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ISLAMABAD: The energy sector's circular debt is likely to touch Rs 2.7 trillion in fiscal year 2021-22 in case the government fails to earmark adequate resources for subsidy, improve recovery and bring improvement in distribution and transmission system of Discos.

Well-informed sources told Business Recorder that the Power Division has sought subsidy of Rs 501 billion for power sector in FY 2021-22 but it has informally been conveyed that allocation for subsidy will not be more than Rs 330 billion, which implies that the remaining unallocated amount of about Rs 170 billion will be added to the circular debt.

At a recent meeting of the Cabinet Committee on Energy (CCoE) Power Division noted that it is projecting total circular debt at Rs 2.48 trillion by end of current financial year. The amount of energy sector circular debt was Rs 1.1 trillion during the last year of PML-N government, which witnessed a significant increase as the incumbent government failed to take required policy decisions to arrest it due to political compulsions.

The sources said, the government has decided not to increase electricity tariffs as per agreements with international financial institutions in recent days, who have sought alternate plans from the government to deal with the current power sector crisis.

On June 3, 2021, Finance Minister Shaukat Tarin informed the media that the IMF was being given alternate ways of reducing circular debt instead of increasing tariff. He further stated that circular debt is now on the decline and the government will take further steps in this direction.

The government had pledged to pass on Rs 1.39 per unit increase to consumers from June 1, 2021 as an installment of a Rs 3.34 per unit increase determined by Nepra a couple of months ago, of which Rs 1.95 per unit has already being recovered.

On June 2, 2021, during a public hearing on FCA for April, 2021, when Chairman Nepra was asked about the status of determined increase of Rs 1.39 per unit expected to be notified from June 1, 2021, he said it is a complicated issue and it has been decided to replace this impact with some adjustment when the applicability of existing quarterly tariff adjustment expires in September or October.

An official told this scribe that Nepra had determined increase of Rs 3.34 per unit on the basis of rupee dollar parity at Rs 164 which has now come down to Rs 154, which implies that Re 1 is saved whereas adjustments will be for remaining Paisa 39 per unit and tariff will be increased by only a few Paisas.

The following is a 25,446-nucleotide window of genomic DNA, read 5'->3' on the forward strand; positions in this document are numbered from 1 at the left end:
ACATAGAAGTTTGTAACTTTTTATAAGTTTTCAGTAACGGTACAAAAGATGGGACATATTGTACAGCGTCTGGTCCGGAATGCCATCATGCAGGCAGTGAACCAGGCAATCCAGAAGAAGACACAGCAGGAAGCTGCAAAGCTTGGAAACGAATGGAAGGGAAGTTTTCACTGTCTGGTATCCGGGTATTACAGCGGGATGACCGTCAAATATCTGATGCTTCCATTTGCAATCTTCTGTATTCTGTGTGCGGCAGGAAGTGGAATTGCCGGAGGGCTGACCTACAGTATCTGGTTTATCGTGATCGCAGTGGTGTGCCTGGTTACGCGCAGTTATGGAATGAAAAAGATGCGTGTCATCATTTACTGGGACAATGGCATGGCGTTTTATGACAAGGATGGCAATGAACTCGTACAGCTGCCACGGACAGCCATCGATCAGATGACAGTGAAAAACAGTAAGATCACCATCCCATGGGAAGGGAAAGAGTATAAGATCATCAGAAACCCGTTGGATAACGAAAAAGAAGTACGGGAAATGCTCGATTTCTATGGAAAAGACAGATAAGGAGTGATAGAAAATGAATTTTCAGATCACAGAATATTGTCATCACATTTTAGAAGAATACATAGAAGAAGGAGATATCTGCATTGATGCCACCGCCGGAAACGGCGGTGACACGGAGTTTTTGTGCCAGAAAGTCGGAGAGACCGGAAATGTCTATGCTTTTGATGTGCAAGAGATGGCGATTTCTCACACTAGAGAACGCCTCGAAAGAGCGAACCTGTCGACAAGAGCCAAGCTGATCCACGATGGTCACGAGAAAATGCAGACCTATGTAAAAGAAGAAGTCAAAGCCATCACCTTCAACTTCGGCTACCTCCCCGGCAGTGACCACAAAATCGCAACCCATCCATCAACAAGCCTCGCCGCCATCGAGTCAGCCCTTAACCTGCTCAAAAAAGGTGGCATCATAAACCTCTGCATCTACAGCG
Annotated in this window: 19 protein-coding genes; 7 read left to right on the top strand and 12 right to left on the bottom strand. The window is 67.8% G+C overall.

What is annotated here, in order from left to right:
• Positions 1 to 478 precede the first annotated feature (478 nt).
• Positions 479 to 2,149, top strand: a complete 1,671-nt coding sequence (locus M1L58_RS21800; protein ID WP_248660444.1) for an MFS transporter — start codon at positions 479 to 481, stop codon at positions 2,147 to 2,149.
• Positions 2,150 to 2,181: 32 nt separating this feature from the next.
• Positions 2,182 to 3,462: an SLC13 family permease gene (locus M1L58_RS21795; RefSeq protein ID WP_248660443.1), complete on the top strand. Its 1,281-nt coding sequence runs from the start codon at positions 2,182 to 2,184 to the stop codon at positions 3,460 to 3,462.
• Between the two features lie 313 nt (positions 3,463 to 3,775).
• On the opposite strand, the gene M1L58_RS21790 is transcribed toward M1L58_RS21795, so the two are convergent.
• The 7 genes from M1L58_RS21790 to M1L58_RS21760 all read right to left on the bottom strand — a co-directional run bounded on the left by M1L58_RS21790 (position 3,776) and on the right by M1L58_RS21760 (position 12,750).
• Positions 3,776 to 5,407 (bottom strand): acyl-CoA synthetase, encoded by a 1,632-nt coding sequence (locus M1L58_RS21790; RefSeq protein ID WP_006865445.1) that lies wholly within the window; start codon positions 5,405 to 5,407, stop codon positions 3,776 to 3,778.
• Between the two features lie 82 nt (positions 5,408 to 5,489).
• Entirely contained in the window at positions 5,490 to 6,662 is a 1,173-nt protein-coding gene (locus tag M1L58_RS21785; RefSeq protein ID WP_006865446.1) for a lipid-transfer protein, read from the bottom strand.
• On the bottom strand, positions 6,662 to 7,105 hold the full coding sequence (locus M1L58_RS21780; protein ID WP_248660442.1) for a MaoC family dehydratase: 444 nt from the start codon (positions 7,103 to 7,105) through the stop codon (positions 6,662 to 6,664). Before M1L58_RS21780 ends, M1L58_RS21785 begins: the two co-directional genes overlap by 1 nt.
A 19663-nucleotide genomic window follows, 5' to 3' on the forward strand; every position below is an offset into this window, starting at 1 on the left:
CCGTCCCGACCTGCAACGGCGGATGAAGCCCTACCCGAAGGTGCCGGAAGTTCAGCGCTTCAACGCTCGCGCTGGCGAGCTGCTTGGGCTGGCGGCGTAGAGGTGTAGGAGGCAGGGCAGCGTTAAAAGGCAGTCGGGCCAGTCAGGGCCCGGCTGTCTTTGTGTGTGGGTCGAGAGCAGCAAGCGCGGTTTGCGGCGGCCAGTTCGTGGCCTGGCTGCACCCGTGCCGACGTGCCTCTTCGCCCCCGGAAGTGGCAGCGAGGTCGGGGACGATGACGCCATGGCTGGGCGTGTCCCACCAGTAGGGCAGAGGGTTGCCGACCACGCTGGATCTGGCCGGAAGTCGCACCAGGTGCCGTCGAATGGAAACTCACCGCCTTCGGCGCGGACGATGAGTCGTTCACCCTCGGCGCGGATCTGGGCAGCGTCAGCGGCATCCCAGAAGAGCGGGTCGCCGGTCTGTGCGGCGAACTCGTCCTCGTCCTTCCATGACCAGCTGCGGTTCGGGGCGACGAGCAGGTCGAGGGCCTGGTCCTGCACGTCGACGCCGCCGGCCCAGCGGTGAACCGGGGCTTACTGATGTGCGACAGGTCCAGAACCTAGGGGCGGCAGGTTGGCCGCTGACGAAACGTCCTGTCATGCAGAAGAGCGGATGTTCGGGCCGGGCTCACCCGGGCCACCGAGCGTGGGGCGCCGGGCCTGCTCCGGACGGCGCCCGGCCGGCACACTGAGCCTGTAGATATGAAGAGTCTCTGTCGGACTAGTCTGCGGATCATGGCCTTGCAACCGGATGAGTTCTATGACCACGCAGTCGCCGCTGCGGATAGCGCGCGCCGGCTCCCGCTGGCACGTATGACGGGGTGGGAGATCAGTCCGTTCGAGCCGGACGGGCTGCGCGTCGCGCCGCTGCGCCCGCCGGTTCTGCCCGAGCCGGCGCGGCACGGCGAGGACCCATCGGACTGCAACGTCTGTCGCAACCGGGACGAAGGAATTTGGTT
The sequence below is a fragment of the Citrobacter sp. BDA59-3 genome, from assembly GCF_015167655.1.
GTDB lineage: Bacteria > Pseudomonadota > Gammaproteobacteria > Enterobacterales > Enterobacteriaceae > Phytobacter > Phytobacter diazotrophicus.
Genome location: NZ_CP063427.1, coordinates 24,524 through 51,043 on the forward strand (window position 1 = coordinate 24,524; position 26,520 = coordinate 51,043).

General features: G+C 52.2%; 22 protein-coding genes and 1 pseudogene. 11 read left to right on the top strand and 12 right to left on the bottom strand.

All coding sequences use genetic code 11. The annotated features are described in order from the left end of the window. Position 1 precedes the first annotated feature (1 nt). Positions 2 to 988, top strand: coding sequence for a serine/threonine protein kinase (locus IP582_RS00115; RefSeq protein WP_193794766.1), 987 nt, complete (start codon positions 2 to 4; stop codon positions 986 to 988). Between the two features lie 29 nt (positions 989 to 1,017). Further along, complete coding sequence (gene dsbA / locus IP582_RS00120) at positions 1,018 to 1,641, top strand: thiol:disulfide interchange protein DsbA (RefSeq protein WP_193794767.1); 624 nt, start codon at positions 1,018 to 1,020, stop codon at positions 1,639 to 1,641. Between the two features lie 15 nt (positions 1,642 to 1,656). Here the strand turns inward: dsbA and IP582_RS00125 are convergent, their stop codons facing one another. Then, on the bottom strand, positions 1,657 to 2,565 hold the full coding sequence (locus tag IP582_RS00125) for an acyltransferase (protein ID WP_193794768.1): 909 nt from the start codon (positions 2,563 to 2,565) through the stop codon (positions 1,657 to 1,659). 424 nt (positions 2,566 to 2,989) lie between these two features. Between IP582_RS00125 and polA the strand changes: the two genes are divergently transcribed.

SAPM on Power and Petroleum, Tabish Gauhar, who is negotiating with the World Bank has shared some initial proposals meant to reduce circular debt. The World Bank is expected to extend a loan of $ 1 billion for the power sector in 2021-22.

The Power Division claims that circular debt will be reduced by 38 per cent to Rs 330 billion at the end of current fiscal year (2020-21) as compared to Rs 538 billion in 2019-20.

The circular debt has witnessed a major drop of Rs 189 billion to Rs 260 billion during the first ten months of current fiscal year as compared to Rs 460 billion during the same period of 2019-20.

The country's energy sector total circular debt was estimated at Rs 2.41 trillion till April this year.

The major portion of circular debt build up amounts to over Rs 100 billion on account of unpaid and unbudgeted subsidies. The losses and inefficiencies of power distribution companies stand at Rs 21 billion.

Payables to IPPs which stood at Rs 1.038 trillion in 2019-20, will increase to Rs 1.432 trillion in 2020-21 whereas payables to Gencos will be Rs 101 billion against Rs 105 billion in 2019-20.

An amount of Rs 208 billion contributes towards a major portion of previous year's adjustment. Nepra's losses calculations are all assumption while the power sector experiences seasonality of losses.

Official documents reveal that loans parked in PHPL account will be Rs 948 billion at the end of current fiscal year as compared to Rs 1.007 trillion last year.

According to break up of Rs 260 billion built up circular debt, an amount of Rs 28 billion is on account of unpaid subsidies, Rs 74 billion unbudgeted subsidies, Rs 61 billion interest charge on delayed payment of IPPs, Rs 29 billion HPL mark up, Rs 60 billion pending generation cost, Rs 61 billion non-payment by K- Electric, Rs 21 billion Discos loss and Rs 99 billion previous adjustments.

Copyright Business Recorder, 2021

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